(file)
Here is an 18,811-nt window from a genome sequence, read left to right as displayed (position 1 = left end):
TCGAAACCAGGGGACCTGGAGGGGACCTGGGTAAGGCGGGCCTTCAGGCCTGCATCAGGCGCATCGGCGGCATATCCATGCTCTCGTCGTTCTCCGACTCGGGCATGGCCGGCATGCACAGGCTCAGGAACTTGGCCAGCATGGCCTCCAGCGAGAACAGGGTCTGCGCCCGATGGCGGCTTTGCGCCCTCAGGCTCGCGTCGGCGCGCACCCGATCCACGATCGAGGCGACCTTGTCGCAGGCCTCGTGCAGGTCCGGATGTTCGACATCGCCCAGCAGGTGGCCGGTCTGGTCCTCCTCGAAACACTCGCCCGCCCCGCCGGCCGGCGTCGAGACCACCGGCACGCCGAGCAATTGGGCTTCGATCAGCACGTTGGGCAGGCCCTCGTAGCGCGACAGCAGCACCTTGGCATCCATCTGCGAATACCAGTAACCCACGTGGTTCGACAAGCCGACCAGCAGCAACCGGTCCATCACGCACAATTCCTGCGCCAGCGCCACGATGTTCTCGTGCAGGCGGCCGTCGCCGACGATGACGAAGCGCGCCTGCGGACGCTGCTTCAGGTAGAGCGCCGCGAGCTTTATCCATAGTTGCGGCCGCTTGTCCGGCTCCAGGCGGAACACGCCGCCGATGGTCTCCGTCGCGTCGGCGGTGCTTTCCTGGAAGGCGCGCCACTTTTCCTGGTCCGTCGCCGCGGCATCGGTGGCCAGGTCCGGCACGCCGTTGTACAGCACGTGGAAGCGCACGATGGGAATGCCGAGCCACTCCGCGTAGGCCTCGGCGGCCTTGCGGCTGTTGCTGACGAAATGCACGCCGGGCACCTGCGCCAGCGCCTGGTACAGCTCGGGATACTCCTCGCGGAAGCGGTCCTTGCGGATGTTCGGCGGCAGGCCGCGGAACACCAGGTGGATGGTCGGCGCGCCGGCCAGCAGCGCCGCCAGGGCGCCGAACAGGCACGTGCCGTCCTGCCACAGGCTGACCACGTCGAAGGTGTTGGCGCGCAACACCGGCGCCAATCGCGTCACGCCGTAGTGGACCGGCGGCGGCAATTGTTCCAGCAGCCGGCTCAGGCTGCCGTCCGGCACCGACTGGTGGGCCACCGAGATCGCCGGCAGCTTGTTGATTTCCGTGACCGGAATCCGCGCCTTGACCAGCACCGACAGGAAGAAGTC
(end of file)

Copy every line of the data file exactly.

Here is an 18,811-nt window from a genome sequence, read left to right as displayed (position 1 = left end):
TCGAAACCAGGGGACCTGGAGGGGACCTGGGTAAGGCGGGCCTTCAGGCCTGCATCAGGCGCATCGGCGGCATATCCATGCTCTCGTCGTTCTCCGACTCGGGCATGGCCGGCATGCACAGGCTCAGGAACTTGGCCAGCATGGCCTCCAGCGAGAACAGGGTCTGCGCCCGATGGCGGCTTTGCGCCCTCAGGCTCGCGTCGGCGCGCACCCGATCCACGATCGAGGCGACCTTGTCGCAGGCCTCGTGCAGGTCCGGATGTTCGACATCGCCCAGCAGGTGGCCGGTCTGGTCCTCCTCGAAACACTCGCCCGCCCCGCCGGCCGGCGTCGAGACCACCGGCACGCCGAGCAATTGGGCTTCGATCAGCACGTTGGGCAGGCCCTCGTAGCGCGACAGCAGCACCTTGGCATCCATCTGCGAATACCAGTAACCCACGTGGTTCGACAAGCCGACCAGCAGCAACCGGTCCATCACGCACAATTCCTGCGCCAGCGCCACGATGTTCTCGTGCAGGCGGCCGTCGCCGACGATGACGAAGCGCGCCTGCGGACGCTGCTTCAGGTAGAGCGCCGCGAGCTTTATCCATAGTTGCGGCCGCTTGTCCGGCTCCAGGCGGAACACGCCGCCGATGGTCTCCGTCGCGTCGGCGGTGCTTTCCTGGAAGGCGCGCCACTTTTCCTGGTCCGTCGCCGCGGCATCGGTGGCCAGGTCCGGCACGCCGTTGTACAGCACGTGGAAGCGCACGATGGGAATGCCGAGCCACTCCGCGTAGGCCTCGGCGGCCTTGCGGCTGTTGCTGACGAAATGCACGCCGGGCACCTGCGCCAGCGCCTGGTACAGCTCGGGATACTCCTCGCGGAAGCGGTCCTTGCGGATGTTCGGCGGCAGGCCGCGGAACACCAGGTGGATGGTCGGCGCGCCGGCCAGCAGCGCCGCCAGGGCGCCGAACAGGCACGTGCCGTCCTGCCACAGGCTGACCACGTCGAAGGTGTTGGCGCGCAACACCGGCGCCAATCGCGTCACGCCGTAGTGGACCGGCGGCGGCAATTGTTCCAGCAGCCGGCTCAGGCTGCCGTCCGGCACCGACTGGTGGGCCACCGAGATCGCCGGCAGCTTGTTGATTTCCGTGACCGGAATCCGCGCCTTGACCAGCACCGACAGGAAGAAGTC